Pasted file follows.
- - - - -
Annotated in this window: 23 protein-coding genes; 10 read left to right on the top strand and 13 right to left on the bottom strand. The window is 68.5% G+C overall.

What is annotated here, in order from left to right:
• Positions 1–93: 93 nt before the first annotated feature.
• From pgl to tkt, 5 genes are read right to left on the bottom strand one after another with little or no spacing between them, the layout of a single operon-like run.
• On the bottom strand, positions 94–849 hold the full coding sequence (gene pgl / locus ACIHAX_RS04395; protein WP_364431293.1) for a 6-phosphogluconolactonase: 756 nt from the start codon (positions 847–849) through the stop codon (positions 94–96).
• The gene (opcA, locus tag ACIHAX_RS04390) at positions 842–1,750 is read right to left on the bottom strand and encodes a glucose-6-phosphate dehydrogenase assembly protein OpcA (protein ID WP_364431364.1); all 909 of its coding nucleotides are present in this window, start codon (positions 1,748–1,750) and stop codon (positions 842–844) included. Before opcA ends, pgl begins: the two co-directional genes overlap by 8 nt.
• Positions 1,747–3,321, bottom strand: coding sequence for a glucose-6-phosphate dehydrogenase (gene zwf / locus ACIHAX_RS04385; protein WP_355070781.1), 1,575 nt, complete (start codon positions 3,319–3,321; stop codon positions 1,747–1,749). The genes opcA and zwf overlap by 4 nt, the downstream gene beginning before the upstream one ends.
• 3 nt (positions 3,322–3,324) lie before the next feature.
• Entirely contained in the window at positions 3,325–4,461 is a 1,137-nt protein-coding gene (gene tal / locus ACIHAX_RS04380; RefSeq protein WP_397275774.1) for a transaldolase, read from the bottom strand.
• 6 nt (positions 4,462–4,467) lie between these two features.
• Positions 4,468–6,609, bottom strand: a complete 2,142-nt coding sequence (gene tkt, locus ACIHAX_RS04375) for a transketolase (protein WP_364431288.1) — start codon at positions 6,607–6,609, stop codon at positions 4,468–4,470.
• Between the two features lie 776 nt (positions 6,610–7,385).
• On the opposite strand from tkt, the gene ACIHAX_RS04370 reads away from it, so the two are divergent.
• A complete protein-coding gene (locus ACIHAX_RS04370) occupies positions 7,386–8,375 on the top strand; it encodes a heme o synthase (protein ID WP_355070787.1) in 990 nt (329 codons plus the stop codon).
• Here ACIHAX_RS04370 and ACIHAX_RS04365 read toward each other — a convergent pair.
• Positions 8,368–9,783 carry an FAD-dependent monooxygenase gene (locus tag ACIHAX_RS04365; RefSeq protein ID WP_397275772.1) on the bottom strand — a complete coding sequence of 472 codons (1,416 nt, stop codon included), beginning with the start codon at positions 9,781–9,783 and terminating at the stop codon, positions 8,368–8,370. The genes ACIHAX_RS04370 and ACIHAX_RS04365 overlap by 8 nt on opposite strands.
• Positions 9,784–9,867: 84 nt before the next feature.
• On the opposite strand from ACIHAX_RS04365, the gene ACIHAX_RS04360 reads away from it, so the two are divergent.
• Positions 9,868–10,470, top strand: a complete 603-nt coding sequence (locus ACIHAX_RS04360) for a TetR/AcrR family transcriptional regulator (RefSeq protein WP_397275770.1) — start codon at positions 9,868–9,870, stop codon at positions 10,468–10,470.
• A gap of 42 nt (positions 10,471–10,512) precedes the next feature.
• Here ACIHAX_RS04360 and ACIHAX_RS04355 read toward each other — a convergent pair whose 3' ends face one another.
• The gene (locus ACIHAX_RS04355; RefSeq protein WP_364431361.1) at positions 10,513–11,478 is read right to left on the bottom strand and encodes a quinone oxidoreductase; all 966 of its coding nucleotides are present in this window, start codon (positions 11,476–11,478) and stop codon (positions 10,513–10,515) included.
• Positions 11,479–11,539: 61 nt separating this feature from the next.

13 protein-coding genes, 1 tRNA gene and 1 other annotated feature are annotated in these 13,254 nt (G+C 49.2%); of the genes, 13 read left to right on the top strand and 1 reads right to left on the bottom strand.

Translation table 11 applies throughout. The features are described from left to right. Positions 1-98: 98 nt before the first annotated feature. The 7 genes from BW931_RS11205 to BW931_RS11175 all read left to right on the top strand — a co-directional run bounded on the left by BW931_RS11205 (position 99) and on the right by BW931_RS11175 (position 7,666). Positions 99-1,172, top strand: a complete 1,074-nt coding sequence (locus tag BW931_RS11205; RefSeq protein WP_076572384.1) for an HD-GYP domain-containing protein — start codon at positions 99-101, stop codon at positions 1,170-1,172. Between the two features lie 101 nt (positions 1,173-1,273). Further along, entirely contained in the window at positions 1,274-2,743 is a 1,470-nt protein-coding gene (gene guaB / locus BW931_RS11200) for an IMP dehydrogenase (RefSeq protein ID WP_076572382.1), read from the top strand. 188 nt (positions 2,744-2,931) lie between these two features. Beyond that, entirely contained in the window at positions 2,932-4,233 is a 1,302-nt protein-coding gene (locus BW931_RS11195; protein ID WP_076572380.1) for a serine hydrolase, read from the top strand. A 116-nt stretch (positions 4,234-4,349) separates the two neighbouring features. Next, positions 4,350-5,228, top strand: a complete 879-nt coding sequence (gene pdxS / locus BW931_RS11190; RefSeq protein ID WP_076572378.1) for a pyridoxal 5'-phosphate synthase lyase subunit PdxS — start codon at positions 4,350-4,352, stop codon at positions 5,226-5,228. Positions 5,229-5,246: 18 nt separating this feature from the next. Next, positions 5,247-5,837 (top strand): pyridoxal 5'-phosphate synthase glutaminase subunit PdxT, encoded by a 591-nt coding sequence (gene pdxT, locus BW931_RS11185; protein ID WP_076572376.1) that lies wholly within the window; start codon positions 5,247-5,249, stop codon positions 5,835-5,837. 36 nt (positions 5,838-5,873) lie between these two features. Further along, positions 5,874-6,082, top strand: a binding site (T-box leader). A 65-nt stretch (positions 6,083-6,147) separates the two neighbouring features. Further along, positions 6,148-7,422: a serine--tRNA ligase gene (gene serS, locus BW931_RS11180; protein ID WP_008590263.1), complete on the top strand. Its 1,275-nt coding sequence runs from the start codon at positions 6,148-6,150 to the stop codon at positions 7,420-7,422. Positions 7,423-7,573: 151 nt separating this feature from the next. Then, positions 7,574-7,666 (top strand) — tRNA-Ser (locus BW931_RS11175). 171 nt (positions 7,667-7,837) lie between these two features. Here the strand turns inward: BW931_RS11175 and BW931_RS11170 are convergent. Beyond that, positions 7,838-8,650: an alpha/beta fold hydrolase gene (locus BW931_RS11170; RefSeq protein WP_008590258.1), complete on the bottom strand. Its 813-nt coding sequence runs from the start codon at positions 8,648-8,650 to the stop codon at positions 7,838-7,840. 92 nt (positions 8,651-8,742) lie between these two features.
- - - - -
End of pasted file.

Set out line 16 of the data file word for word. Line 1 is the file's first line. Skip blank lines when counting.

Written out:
• Positions 8,368–9,783 carry an FAD-dependent monooxygenase gene (locus tag ACIHAX_RS04365; RefSeq protein ID WP_397275772.1) on the bottom strand — a complete coding sequence of 472 codons (1,416 nt, stop codon included), beginning with the start codon at positions 9,781–9,783 and terminating at the stop codon, positions 8,368–8,370. The genes ACIHAX_RS04370 and ACIHAX_RS04365 overlap by 8 nt on opposite strands.